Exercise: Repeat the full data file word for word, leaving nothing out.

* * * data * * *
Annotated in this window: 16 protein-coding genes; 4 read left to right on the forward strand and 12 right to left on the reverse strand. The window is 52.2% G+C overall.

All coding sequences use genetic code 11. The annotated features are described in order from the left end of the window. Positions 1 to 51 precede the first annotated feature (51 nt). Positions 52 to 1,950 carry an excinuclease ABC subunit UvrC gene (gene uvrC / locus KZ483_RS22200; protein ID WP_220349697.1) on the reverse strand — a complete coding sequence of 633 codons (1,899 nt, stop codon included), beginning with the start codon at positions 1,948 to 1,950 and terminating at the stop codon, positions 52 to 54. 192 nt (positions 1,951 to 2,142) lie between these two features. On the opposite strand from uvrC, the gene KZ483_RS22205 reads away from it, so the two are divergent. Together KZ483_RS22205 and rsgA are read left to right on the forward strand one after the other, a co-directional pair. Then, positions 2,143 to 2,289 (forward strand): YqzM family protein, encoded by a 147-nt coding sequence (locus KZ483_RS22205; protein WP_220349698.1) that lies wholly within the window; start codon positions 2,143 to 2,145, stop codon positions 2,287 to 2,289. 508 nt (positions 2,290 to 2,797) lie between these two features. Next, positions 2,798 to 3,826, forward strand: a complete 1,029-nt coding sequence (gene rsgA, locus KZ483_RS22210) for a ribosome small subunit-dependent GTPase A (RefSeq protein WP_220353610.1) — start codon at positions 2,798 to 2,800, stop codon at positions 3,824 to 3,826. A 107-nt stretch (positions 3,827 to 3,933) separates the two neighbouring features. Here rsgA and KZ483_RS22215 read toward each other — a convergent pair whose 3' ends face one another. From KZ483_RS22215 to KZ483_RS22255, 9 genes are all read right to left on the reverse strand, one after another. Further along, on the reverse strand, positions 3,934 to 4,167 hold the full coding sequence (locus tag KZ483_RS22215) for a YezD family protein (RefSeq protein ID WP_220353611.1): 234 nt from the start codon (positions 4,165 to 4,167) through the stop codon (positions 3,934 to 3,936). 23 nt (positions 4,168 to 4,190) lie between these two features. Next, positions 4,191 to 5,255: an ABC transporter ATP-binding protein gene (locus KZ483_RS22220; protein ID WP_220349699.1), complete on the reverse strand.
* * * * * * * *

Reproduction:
Annotated in this window: 16 protein-coding genes; 4 read left to right on the forward strand and 12 right to left on the reverse strand. The window is 52.2% G+C overall.

All coding sequences use genetic code 11. The annotated features are described in order from the left end of the window. Positions 1 to 51 precede the first annotated feature (51 nt). Positions 52 to 1,950 carry an excinuclease ABC subunit UvrC gene (gene uvrC / locus KZ483_RS22200; protein ID WP_220349697.1) on the reverse strand — a complete coding sequence of 633 codons (1,899 nt, stop codon included), beginning with the start codon at positions 1,948 to 1,950 and terminating at the stop codon, positions 52 to 54. 192 nt (positions 1,951 to 2,142) lie between these two features. On the opposite strand from uvrC, the gene KZ483_RS22205 reads away from it, so the two are divergent. Together KZ483_RS22205 and rsgA are read left to right on the forward strand one after the other, a co-directional pair. Then, positions 2,143 to 2,289 (forward strand): YqzM family protein, encoded by a 147-nt coding sequence (locus KZ483_RS22205; protein WP_220349698.1) that lies wholly within the window; start codon positions 2,143 to 2,145, stop codon positions 2,287 to 2,289. 508 nt (positions 2,290 to 2,797) lie between these two features. Next, positions 2,798 to 3,826, forward strand: a complete 1,029-nt coding sequence (gene rsgA, locus KZ483_RS22210) for a ribosome small subunit-dependent GTPase A (RefSeq protein WP_220353610.1) — start codon at positions 2,798 to 2,800, stop codon at positions 3,824 to 3,826. A 107-nt stretch (positions 3,827 to 3,933) separates the two neighbouring features. Here rsgA and KZ483_RS22215 read toward each other — a convergent pair whose 3' ends face one another. From KZ483_RS22215 to KZ483_RS22255, 9 genes are all read right to left on the reverse strand, one after another. Further along, on the reverse strand, positions 3,934 to 4,167 hold the full coding sequence (locus tag KZ483_RS22215) for a YezD family protein (RefSeq protein ID WP_220353611.1): 234 nt from the start codon (positions 4,165 to 4,167) through the stop codon (positions 3,934 to 3,936). 23 nt (positions 4,168 to 4,190) lie between these two features. Next, positions 4,191 to 5,255: an ABC transporter ATP-binding protein gene (locus KZ483_RS22220; protein ID WP_220349699.1), complete on the reverse strand.